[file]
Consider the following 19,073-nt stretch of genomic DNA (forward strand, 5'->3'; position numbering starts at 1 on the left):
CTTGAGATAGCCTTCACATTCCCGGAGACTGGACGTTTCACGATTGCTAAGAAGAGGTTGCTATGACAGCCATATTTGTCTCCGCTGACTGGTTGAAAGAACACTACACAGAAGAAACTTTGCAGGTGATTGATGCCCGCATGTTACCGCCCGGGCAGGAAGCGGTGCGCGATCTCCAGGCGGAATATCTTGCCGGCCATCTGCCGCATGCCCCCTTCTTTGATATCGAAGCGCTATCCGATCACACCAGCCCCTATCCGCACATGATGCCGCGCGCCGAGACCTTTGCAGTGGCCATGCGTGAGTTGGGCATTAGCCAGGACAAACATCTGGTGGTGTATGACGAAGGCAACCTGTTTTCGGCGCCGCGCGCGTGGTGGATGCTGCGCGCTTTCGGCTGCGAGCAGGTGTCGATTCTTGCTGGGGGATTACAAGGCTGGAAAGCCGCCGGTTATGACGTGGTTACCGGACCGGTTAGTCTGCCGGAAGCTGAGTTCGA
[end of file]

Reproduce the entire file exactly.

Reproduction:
Consider the following 19,073-nt stretch of genomic DNA (forward strand, 5'->3'; position numbering starts at 1 on the left):
CTTGAGATAGCCTTCACATTCCCGGAGACTGGACGTTTCACGATTGCTAAGAAGAGGTTGCTATGACAGCCATATTTGTCTCCGCTGACTGGTTGAAAGAACACTACACAGAAGAAACTTTGCAGGTGATTGATGCCCGCATGTTACCGCCCGGGCAGGAAGCGGTGCGCGATCTCCAGGCGGAATATCTTGCCGGCCATCTGCCGCATGCCCCCTTCTTTGATATCGAAGCGCTATCCGATCACACCAGCCCCTATCCGCACATGATGCCGCGCGCCGAGACCTTTGCAGTGGCCATGCGTGAGTTGGGCATTAGCCAGGACAAACATCTGGTGGTGTATGACGAAGGCAACCTGTTTTCGGCGCCGCGCGCGTGGTGGATGCTGCGCGCTTTCGGCTGCGAGCAGGTGTCGATTCTTGCTGGGGGATTACAAGGCTGGAAAGCCGCCGGTTATGACGTGGTTACCGGACCGGTTAGTCTGCCGGAAGCTGAGTTCGA